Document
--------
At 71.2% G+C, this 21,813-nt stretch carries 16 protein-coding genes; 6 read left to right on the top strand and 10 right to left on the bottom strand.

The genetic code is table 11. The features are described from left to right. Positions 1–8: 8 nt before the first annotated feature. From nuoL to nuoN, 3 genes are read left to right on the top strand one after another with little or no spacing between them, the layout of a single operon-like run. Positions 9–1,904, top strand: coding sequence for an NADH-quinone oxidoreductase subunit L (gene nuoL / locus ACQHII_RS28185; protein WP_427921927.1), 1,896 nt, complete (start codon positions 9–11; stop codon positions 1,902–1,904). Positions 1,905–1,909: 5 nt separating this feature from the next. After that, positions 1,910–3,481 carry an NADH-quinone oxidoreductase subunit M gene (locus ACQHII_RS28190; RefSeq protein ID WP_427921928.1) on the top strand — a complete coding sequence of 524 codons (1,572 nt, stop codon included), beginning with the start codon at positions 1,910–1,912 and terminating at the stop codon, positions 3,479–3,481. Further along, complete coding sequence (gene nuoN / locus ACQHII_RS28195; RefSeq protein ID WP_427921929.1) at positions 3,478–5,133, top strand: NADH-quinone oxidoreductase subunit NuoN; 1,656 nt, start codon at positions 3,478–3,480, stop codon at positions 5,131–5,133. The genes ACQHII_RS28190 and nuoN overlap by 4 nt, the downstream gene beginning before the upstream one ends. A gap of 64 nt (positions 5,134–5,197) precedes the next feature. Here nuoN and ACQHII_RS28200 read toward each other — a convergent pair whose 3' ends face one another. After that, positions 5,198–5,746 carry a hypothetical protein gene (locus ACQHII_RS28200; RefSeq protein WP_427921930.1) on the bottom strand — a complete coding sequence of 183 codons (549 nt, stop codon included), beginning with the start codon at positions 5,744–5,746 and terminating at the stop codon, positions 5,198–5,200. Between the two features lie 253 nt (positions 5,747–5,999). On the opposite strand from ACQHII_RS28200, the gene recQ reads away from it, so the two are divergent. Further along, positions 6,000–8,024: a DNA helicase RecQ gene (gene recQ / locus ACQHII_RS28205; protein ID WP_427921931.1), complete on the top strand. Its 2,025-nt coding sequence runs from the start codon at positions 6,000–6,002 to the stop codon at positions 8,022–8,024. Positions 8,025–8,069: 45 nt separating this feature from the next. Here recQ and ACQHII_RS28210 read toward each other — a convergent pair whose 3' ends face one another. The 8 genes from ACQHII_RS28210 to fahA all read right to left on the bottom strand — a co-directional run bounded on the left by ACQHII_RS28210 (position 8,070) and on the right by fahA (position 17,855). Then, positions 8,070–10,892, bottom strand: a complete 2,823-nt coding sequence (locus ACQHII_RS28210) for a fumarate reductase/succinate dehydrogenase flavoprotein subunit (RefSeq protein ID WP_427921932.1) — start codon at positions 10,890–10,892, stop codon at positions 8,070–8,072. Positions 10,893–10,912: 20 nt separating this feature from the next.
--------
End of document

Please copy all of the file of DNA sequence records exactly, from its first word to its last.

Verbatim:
At 71.2% G+C, this 21,813-nt stretch carries 16 protein-coding genes; 6 read left to right on the top strand and 10 right to left on the bottom strand.

The genetic code is table 11. The features are described from left to right. Positions 1–8: 8 nt before the first annotated feature. From nuoL to nuoN, 3 genes are read left to right on the top strand one after another with little or no spacing between them, the layout of a single operon-like run. Positions 9–1,904, top strand: coding sequence for an NADH-quinone oxidoreductase subunit L (gene nuoL / locus ACQHII_RS28185; protein WP_427921927.1), 1,896 nt, complete (start codon positions 9–11; stop codon positions 1,902–1,904). Positions 1,905–1,909: 5 nt separating this feature from the next. After that, positions 1,910–3,481 carry an NADH-quinone oxidoreductase subunit M gene (locus ACQHII_RS28190; RefSeq protein ID WP_427921928.1) on the top strand — a complete coding sequence of 524 codons (1,572 nt, stop codon included), beginning with the start codon at positions 1,910–1,912 and terminating at the stop codon, positions 3,479–3,481. Further along, complete coding sequence (gene nuoN / locus ACQHII_RS28195; RefSeq protein ID WP_427921929.1) at positions 3,478–5,133, top strand: NADH-quinone oxidoreductase subunit NuoN; 1,656 nt, start codon at positions 3,478–3,480, stop codon at positions 5,131–5,133. The genes ACQHII_RS28190 and nuoN overlap by 4 nt, the downstream gene beginning before the upstream one ends. A gap of 64 nt (positions 5,134–5,197) precedes the next feature. Here nuoN and ACQHII_RS28200 read toward each other — a convergent pair whose 3' ends face one another. After that, positions 5,198–5,746 carry a hypothetical protein gene (locus ACQHII_RS28200; RefSeq protein WP_427921930.1) on the bottom strand — a complete coding sequence of 183 codons (549 nt, stop codon included), beginning with the start codon at positions 5,744–5,746 and terminating at the stop codon, positions 5,198–5,200. Between the two features lie 253 nt (positions 5,747–5,999). On the opposite strand from ACQHII_RS28200, the gene recQ reads away from it, so the two are divergent. Further along, positions 6,000–8,024: a DNA helicase RecQ gene (gene recQ / locus ACQHII_RS28205; protein ID WP_427921931.1), complete on the top strand. Its 2,025-nt coding sequence runs from the start codon at positions 6,000–6,002 to the stop codon at positions 8,022–8,024. Positions 8,025–8,069: 45 nt separating this feature from the next. Here recQ and ACQHII_RS28210 read toward each other — a convergent pair whose 3' ends face one another. The 8 genes from ACQHII_RS28210 to fahA all read right to left on the bottom strand — a co-directional run bounded on the left by ACQHII_RS28210 (position 8,070) and on the right by fahA (position 17,855). Then, positions 8,070–10,892, bottom strand: a complete 2,823-nt coding sequence (locus ACQHII_RS28210) for a fumarate reductase/succinate dehydrogenase flavoprotein subunit (RefSeq protein ID WP_427921932.1) — start codon at positions 10,890–10,892, stop codon at positions 8,070–8,072. Positions 10,893–10,912: 20 nt separating this feature from the next.